- 1 lb 1 lb 1 lb Sirloin Steak, or any leftover meat, sliced thinly (for the meat)
- 2 tsp 2 tsp 2 tsp Coconut Aminos, (for the Bibimbap)
- 1 clove 1 clove 1 clove Granulated Garlic, (for the meat)
- 2 tsp 2 tsp 2 tsp Ginger Root, grated (for the meat)
- 2 Tbsp 2 Tbsp 2 Tbsp Rice Vinegar, (for the Bibimbap)
- 3 Tbsp 3 Tbsp 3 Tbsp Ghee (Clarified Butter), (for the Bibimbap)
- 1.5 tsp 1.5 tsp 1.5 tsp Toasted Sesame Oil, (for the Bibimbap)
- 4 whole 4 whole 4 whole Carrots, julliened (for the Bibimbap)
- 1/2 whole 1/2 whole 1/2 whole Daikon, peeled and julliened (for the Bibimbap)
- 7 oz 7 oz 7 oz Shiitake Mushrooms, sliced (for the Bibimbap)
- 1 whole 1 whole 1 whole Cucumber, thinly sliced (for the Bibimbap)
- 1/2 tsp 1/2 tsp 1/2 tsp Sea Salt, (for the Bibimbap)
- 6 oz 6 oz 6 oz Baby Spinach, (for the Bibimbap)
- You may need a little more than 1 large head of cauliflower (around 1½ heads). de-stem and core the cauliflower and cut it into small florets. Pulse the florets in a food processor until you get a rice like consistency. Place in a medium sized pan over medium heat and cover with a lid for 3-4 minutes or until you begin to hear a small sizzle. Stir the cauliflower rice, reduce the heat to medium low and continue to cook stirring occasionally for 2-3 more minutes or until the cauliflower is tender and tastes cooked.
- If you don't have any leftover meat and are using raw sirloin steak, combine the coconut amines or tamari, garlic, ginger, and rice vinegar in a bowl and pour over the sirloin steak and let it marinate for 30 minutes (while it's marinating you can move on to the rest of the assembly and do step 2 of this part once you've prepped everything else).
- Heat 1 tablespoon of ghee or coconut oil in a medium sized pan over medium high heat. Add the beef in batches so that the meat lays in a single layer. Sear for 2-3 minutes and toss and sear for another 2-3 minutes. Continue this until all the meat is cooked; placing the cooked beef on a platter tented with foil.
- Place the cucumber in a small bowl, add rice vinegar, sprinkle with salt and toss and let sit while you assemble the rest of the ingredients.
- Clean out the pan you used to cook the meat, add ½ tablespoon of ghee or coconut oil along with 1 teaspoon of sesame oil over medium heat. Add all of the sliced garlic and sauté until fragrant then add, spinach and sesame seeds. Cook for 3-4 minutes or until wilted. Wipe out the pan and add another ½ tablespoon of ghee or coconut oil along with ½ teaspoon of sesame oil over medium heat and add the carrots and sauté for 3-4 minutes. Wipe out the pan and do repeat the process with ½ tablespoon of ghee or coconut oil, and 1 teaspoon of coconut amines or tamari, each for the shiitake mushrooms and then the daikon radish.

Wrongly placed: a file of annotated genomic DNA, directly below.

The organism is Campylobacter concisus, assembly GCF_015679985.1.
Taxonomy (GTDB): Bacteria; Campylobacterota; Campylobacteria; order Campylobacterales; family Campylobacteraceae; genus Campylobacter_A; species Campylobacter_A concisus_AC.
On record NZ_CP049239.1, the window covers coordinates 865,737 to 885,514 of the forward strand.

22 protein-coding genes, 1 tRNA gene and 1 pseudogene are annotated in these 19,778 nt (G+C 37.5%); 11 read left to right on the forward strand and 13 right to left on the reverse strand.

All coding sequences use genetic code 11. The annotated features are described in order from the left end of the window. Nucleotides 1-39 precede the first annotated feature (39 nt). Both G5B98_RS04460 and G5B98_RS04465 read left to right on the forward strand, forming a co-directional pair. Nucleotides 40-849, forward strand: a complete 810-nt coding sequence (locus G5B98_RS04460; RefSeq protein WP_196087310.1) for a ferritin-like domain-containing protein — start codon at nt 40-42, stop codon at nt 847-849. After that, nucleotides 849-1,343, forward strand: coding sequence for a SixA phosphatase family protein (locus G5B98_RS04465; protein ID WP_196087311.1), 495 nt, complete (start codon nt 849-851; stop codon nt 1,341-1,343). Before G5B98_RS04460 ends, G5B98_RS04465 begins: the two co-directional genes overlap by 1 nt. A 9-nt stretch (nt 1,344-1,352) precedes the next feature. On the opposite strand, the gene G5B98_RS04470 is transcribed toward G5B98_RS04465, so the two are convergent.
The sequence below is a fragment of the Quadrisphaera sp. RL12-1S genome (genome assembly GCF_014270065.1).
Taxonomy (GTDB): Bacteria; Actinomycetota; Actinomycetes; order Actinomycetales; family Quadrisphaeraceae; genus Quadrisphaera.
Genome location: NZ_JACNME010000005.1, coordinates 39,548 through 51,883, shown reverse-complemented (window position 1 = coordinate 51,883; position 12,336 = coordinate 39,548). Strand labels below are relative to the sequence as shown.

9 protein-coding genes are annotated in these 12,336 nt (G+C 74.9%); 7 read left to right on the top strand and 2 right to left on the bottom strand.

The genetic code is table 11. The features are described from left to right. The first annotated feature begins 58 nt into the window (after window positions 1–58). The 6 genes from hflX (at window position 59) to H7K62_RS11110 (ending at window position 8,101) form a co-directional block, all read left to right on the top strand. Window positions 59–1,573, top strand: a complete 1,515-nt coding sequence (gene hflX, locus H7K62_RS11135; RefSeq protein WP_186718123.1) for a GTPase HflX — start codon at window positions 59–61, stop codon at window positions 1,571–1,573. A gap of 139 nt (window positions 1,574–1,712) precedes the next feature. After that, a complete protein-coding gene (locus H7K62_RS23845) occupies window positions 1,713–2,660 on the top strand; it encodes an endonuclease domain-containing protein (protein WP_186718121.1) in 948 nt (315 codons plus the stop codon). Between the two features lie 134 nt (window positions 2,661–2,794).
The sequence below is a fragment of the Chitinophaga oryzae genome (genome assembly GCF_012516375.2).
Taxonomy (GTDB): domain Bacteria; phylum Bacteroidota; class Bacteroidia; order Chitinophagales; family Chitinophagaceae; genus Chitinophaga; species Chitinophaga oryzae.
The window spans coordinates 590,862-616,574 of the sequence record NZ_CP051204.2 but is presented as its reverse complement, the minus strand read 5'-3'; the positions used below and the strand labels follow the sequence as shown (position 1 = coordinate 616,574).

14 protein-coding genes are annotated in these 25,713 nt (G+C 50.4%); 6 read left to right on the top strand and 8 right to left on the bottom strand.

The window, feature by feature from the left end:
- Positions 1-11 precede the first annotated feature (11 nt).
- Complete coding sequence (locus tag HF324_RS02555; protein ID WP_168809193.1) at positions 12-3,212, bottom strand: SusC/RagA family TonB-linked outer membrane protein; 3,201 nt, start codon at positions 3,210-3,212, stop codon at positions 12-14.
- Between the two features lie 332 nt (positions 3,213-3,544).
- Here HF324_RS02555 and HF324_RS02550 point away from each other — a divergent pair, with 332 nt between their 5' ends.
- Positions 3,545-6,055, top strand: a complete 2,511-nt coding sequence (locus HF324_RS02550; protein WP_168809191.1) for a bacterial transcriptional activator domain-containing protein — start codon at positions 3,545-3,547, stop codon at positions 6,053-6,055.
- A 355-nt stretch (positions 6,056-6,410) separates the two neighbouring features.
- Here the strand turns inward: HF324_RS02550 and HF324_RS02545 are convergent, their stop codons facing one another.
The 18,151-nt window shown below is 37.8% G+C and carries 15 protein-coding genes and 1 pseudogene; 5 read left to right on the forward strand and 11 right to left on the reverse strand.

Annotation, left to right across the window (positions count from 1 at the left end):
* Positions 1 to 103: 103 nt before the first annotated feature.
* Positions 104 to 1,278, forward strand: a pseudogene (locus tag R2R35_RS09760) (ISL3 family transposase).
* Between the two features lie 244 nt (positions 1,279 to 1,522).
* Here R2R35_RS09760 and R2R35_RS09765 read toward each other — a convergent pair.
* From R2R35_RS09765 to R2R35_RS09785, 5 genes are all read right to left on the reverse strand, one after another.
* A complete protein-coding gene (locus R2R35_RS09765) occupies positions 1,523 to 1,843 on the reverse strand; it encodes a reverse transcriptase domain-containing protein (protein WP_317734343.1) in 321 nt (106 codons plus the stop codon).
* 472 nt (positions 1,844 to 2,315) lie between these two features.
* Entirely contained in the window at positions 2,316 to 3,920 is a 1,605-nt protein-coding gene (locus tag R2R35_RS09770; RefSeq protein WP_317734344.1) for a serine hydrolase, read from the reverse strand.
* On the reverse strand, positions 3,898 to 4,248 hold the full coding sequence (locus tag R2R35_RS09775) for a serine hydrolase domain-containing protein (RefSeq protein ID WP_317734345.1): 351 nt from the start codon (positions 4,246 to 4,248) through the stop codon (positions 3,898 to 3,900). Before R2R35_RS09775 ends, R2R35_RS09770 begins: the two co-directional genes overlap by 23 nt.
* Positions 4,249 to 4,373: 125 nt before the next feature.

- Divide the white rice or cauliflower rice among bowls. Add a sunny side up egg to each bowl on in the center and atop the white rice or cauliflower rice and arrange the meat, sautéed veggies, cucumber, and green onions around the bowl and serve with any optional additions (sauces). I recommend either my chili garlic sauce or the gochujang sauce.
Despite the long list of ingredients this is an incredibly easy and fun meal to serve. I also made this again and used kimchi as one of the vegetable add-ins in addition to the other vegetables and it was even better. Sauce Note: This is traditionally served with a gochujang sauce which is made with fermented soy. I tend to avoid soy as often as possible even in fermented forms so I served it with chili garlic sauce, which in my opinion was wonderful and still provided that semi-sweet spicy addition. Coincidentally I did this post before I got my copy of Ancestral table but Mr. Crandall actually has a gochujang sauce with ingredients I’m more comfortable with so I included his gochujang as well to make this a little more traditional. Thanks Russ! Meat note: I know that I might have made this a little confusing with the way I did the meat in this recipe, but the idea is that you can use any meat for this. A lot of people make bulgogi or simply thinly sliced beef, but I actually really enjoyed it with the leftover roast pork loin that I browned again in the pan. Like I said the idea is that you can really use any meat you like in this whether it’s leftovers or simply ground beef, any choice will likely be delicious but I also included a small recipe for bulgogi to add to it if you don’t have any leftover meat to utilize. So when making this choose either the (if using sirloin steak) or (if using precooked/leftover meat), not both.
Add a Note
My Notes:Add a Note
Never Miss a Bite
Get recipes delivered to your inbox every week